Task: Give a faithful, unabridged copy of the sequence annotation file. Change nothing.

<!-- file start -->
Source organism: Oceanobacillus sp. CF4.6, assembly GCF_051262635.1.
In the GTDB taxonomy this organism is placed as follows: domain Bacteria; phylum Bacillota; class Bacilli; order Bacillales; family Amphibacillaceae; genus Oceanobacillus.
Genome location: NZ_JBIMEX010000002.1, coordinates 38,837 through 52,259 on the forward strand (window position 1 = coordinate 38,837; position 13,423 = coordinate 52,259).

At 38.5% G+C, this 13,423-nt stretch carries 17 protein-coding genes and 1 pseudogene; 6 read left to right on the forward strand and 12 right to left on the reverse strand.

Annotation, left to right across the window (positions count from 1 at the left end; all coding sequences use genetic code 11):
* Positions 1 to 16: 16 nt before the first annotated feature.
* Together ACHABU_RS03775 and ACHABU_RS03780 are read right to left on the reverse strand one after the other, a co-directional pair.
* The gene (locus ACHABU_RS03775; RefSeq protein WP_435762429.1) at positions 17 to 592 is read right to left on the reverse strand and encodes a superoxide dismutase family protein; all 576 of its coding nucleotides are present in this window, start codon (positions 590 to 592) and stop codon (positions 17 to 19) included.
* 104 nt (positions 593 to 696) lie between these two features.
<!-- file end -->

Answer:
Source organism: Oceanobacillus sp. CF4.6, assembly GCF_051262635.1.
In the GTDB taxonomy this organism is placed as follows: domain Bacteria; phylum Bacillota; class Bacilli; order Bacillales; family Amphibacillaceae; genus Oceanobacillus.
Genome location: NZ_JBIMEX010000002.1, coordinates 38,837 through 52,259 on the forward strand (window position 1 = coordinate 38,837; position 13,423 = coordinate 52,259).

At 38.5% G+C, this 13,423-nt stretch carries 17 protein-coding genes and 1 pseudogene; 6 read left to right on the forward strand and 12 right to left on the reverse strand.

Annotation, left to right across the window (positions count from 1 at the left end; all coding sequences use genetic code 11):
* Positions 1 to 16: 16 nt before the first annotated feature.
* Together ACHABU_RS03775 and ACHABU_RS03780 are read right to left on the reverse strand one after the other, a co-directional pair.
* The gene (locus ACHABU_RS03775; RefSeq protein WP_435762429.1) at positions 17 to 592 is read right to left on the reverse strand and encodes a superoxide dismutase family protein; all 576 of its coding nucleotides are present in this window, start codon (positions 590 to 592) and stop codon (positions 17 to 19) included.
* 104 nt (positions 593 to 696) lie between these two features.